As if gaming didn’t have enough controversies to go around, fans of Creative Assembly’s turn-based war-mongering simulator Total War: Rome 2 have turned against the developer for, wait for it, letting women become generals in the game’s latest update.
A quick peak at the most recent reviews on Steam, the majority of which are negative, is a rather startling experience. Reviewers aren’t shying away from getting straight to the point and decrying, god forbid, the presence of women in the game.
Our favorites evolve around Total War: Rome II being infected by SJW virus (and the dozens of variants on the theme), others convinced it’s a bug, and one reviewer’s claim CA were taking ‘a Marxist political stance’ with the changes. The backlash has been severe enough to jolt Total War: Rome II from a Mostly Positive to a Mostly Negative review average.
The reviews have caused such a stir that Creative Assembly has been compelled to release a statement. The crux is summarized in rather verbose style as:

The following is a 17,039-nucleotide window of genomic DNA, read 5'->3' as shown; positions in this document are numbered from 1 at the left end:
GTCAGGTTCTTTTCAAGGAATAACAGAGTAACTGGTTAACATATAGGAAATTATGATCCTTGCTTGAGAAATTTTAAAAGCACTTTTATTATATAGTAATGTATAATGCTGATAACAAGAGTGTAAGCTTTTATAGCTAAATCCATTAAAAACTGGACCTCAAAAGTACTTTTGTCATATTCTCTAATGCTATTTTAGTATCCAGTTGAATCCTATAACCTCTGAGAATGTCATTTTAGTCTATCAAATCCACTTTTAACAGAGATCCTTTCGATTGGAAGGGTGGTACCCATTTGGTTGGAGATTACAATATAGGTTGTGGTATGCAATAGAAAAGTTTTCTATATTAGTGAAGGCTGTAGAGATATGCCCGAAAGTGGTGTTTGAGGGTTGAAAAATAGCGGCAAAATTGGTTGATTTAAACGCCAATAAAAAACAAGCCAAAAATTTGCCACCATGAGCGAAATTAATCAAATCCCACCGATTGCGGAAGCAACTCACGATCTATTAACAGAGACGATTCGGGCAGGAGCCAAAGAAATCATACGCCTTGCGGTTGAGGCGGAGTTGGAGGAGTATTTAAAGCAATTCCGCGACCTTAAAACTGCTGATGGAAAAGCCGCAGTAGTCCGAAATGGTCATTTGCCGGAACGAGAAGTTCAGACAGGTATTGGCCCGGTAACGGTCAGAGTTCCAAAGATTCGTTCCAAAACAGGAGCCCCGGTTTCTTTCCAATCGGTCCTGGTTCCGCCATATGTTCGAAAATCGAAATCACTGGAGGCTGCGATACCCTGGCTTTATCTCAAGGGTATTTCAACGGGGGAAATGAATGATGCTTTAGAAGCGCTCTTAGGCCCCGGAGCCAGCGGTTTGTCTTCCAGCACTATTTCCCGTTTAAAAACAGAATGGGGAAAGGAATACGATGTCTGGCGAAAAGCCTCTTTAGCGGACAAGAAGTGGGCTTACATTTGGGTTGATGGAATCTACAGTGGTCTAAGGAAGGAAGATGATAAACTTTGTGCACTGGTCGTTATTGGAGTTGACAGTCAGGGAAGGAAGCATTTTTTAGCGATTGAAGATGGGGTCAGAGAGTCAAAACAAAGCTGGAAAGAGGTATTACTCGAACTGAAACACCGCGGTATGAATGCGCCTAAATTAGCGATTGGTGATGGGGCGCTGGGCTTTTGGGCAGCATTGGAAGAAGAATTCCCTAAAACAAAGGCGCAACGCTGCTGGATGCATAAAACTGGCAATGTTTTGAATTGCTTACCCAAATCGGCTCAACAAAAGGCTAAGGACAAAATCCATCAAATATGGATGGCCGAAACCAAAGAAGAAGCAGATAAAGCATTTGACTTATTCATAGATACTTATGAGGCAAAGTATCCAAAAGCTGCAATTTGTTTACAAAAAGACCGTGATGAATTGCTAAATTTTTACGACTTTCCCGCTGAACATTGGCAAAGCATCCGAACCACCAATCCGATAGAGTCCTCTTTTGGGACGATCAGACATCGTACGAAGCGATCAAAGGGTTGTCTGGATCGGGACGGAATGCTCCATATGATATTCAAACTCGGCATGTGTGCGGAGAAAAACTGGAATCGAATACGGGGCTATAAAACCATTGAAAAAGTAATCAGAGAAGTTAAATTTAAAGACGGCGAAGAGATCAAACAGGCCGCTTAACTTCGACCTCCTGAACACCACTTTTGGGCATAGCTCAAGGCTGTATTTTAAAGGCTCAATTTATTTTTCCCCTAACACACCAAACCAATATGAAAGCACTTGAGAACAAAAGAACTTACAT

‘There have been no changes to recruitable female general spawn rates, but with the addition of the family tree feature and the new gameplay options it brings, playable factions may gain more female family members via marriage. If a player has their male family members seek a wife and get married, more females enter the family. This means more female characters may appear as recruitable generals, but again, only in those factions where female characters may be recruited as generals.’
CA round off the statement by saying they have no plans to change or patch the feature as it is working as intended.
Recent months have been marked with other controversies surrounding the portrayal of women in games, with the one common factor being a pronounced case of sexist bigotry. EA’s incorporation of women fighters in Battlefield V – albeit with questionable prosthetic hook appendages – sent fans of the FPS series into frenzies of dismay. Conveniently, those offended by the inclusion managed to completely ignore historical fact and the other more blatant inaccuracies inherent to a World War 2 shooter.